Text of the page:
Porter Capital is an alternative lender specializing in invoice factoring and accounts receivable financing. The company also has a special division, Porter Freight Funding, which is dedicated to working with businesses in the transportation industry.
With Porter Capital, you can receive an advance of 70% to 90% of your receivables and work with an account manager to customize a financing agreement that’s unique to your business. Porter funds startups and established businesses, offering fees as low as 0.75% monthly.
You can provide basic information about your business to get a free quote and receive funding in as little as 24 hours. Although Porter Capital isn’t accredited by the Better Business Bureau, it does have an A+ rating; the company also has 3.7 out of 5 stars on Trustpilot.
Although AR financing and factoring are distinct, many companies blur the lines between the two. As you compare options, make sure you understand the type of financing a lender offers.
If you decide that invoice factoring may be a fit for your business, you might consider companies like FundThrough, Triumph Business Capital or RTS Financial.
Find and compare small-business loans
If accounts receivable financing isn’t right for you, check out NerdWallet’s list of the best small-business loans for business owners.
Our recommendations are based on the market scope and track record of lenders, the needs of business owners, and an analysis of rates and other factors, so you can make the right financing decision.
SBA Loan Collateral vs. Guarantee: What’s the Difference?
Personal guarantees and collateral are both ways of promising a lender that you’ll make good on your debt. You may have to offer both to get an SBA loan.
Collateral ties a loan to a specific asset, like your business’s inventory or your home, which the lender can seize if your business can’t repay the loan. A personal guarantee promises the lender that you will repay the debt using your personal assets, but may not specify how.
In general, SBA lenders require anyone who owns 20% or more of a business to provide a personal guarantee. SBA loans larger than $25,000 usually require collateral, too.
Do SBA loans require a personal guarantee?
SBA loans usually require unlimited personal guarantees from anyone who owns more than 20% of a business. Lenders may ask for limited or unlimited personal guarantees from other business owners, too.
Unlimited personal guarantee: This is a promise that the guarantor (the business owner) will pay back the loan in full if the business is unable to. The lender doesn’t have to seize collateral or seek payment from any other source before going straight to the loan applicant for loan repayment.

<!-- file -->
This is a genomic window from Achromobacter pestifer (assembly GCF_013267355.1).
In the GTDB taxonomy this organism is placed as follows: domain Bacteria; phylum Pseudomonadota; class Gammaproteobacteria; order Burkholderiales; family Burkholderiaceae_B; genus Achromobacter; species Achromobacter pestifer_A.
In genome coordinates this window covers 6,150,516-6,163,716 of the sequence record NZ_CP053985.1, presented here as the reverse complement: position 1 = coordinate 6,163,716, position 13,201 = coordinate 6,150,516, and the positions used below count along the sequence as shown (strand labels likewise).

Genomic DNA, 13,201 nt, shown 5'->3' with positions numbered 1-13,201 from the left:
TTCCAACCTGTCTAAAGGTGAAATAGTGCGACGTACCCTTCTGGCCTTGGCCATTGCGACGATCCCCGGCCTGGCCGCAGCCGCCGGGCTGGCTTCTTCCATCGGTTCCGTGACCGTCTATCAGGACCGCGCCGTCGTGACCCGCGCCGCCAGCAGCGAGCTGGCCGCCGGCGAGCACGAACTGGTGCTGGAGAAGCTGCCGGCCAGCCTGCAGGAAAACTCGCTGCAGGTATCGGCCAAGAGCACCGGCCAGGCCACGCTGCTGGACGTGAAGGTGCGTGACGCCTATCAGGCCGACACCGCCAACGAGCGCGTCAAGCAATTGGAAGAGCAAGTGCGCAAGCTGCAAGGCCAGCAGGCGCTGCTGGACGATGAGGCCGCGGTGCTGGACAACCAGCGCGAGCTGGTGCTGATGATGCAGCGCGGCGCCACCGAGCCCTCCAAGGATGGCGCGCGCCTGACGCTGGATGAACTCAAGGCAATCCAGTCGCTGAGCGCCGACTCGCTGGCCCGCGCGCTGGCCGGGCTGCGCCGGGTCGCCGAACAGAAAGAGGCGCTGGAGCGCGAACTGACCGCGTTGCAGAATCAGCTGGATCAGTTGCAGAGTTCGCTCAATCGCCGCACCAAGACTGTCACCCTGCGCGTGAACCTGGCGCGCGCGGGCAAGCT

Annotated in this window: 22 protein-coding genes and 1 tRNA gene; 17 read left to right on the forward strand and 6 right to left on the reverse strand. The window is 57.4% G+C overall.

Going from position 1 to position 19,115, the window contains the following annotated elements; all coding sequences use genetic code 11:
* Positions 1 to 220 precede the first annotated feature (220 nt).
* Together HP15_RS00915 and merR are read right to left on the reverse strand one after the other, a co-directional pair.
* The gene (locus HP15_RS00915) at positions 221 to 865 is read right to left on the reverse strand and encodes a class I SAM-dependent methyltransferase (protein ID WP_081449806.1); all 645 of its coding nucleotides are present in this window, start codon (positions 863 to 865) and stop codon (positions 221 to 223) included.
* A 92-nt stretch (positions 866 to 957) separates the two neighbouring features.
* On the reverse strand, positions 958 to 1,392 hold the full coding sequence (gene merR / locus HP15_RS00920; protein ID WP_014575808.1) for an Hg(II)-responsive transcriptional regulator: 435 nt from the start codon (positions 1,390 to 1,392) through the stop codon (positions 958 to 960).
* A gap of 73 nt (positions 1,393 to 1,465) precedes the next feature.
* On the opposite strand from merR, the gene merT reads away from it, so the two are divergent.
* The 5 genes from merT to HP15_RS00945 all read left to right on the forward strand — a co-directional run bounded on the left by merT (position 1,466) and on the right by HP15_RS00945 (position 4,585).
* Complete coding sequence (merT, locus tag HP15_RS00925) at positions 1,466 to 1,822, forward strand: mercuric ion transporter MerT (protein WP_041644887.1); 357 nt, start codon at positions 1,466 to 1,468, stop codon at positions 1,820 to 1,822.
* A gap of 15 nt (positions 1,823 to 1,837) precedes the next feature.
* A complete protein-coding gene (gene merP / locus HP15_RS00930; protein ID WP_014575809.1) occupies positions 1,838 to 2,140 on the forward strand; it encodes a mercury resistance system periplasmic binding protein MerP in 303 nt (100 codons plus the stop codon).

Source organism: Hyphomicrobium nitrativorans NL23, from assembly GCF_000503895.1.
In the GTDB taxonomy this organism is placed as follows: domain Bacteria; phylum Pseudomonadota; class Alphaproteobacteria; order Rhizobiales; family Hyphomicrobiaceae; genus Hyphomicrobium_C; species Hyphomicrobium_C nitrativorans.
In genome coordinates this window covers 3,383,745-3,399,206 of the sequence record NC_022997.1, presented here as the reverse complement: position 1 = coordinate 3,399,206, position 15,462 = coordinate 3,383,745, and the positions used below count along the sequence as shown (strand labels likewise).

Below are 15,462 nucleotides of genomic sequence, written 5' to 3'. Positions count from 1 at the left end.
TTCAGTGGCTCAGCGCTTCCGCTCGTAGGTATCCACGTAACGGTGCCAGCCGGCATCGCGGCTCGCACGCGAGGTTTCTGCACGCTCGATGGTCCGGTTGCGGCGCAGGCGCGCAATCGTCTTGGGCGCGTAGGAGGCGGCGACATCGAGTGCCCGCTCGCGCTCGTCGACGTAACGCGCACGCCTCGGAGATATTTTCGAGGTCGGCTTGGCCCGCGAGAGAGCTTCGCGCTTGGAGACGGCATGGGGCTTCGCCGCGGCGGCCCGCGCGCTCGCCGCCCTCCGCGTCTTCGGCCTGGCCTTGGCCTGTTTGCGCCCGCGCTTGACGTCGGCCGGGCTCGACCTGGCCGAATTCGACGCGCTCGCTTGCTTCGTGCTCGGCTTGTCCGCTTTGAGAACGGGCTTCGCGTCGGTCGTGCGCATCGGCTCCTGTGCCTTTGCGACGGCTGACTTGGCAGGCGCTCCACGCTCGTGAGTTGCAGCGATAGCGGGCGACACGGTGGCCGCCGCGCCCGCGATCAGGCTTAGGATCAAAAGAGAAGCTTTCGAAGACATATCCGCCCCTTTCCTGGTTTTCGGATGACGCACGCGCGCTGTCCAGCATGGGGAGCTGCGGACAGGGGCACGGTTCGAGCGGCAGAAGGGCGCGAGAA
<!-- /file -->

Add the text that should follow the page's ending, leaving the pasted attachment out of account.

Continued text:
Limited personal guarantee: If you own less than 20% of a business, you may have the option to sign a limited personal guarantee instead. The limited personal guarantee caps the amount you’ll have to pay the lender, either as a dollar limit or a percentage of the debt.
Limited personal guarantees can be secured by collateral, which means the lender will seize those assets when they recoup payment instead of asking you to pay back a certain dollar amount.
Who has to personally guarantee an SBA loan?
The SBA requires personal guarantees from:
Individuals who own more than 20% of a business.
Spouses who own 5% more of the business, if their combined ownership interest is 20% or more.
Trusts, if the trust owns 20% or more of the business.
Trustors, if a revocable trust owns 20% or more of the business.
SBA lenders may require additional personal guarantees.
Do SBA loans require collateral?
For SBA 7(a) loans of between $25,000 and $350,000, SBA lenders have to follow collateral policies that are similar to the procedures they’ve established for non-SBA loans. Banks and credit unions are usually the intermediary lenders for SBA 7(a) loans.
If you use an SBA loan to finance specific assets, like an equipment purchase, the lender will take a lien on those assets as collateral. The lender may also use your business’s other fixed assets as collateral, and you may have to offer personal assets, too.
For SBA 7(a) loans larger than $350,000, SBA lenders need collateral worth as much as the loan. The lender will start with your business assets. If they need more collateral, the SBA requires them to turn to the real estate you own personally, as long as you have at least 25% equity in the property.
Live Oak Bank is the largest SBA 7(a) lender in the U.S. by volume. Its loans may require collateral in the form of:
Commercial real estate.
What if I can’t provide collateral or a personal guarantee?
If you’re seeking any type of SBA loan, there’s a good chance you’ll have to provide both collateral and a personal guarantee. Even SBA microloans usually require collateral and a personal guarantee. Without them, you’ll have trouble getting an SBA loan.
Some online lenders offer unsecured business loans, which don’t require collateral. But you may still have to sign a personal guarantee.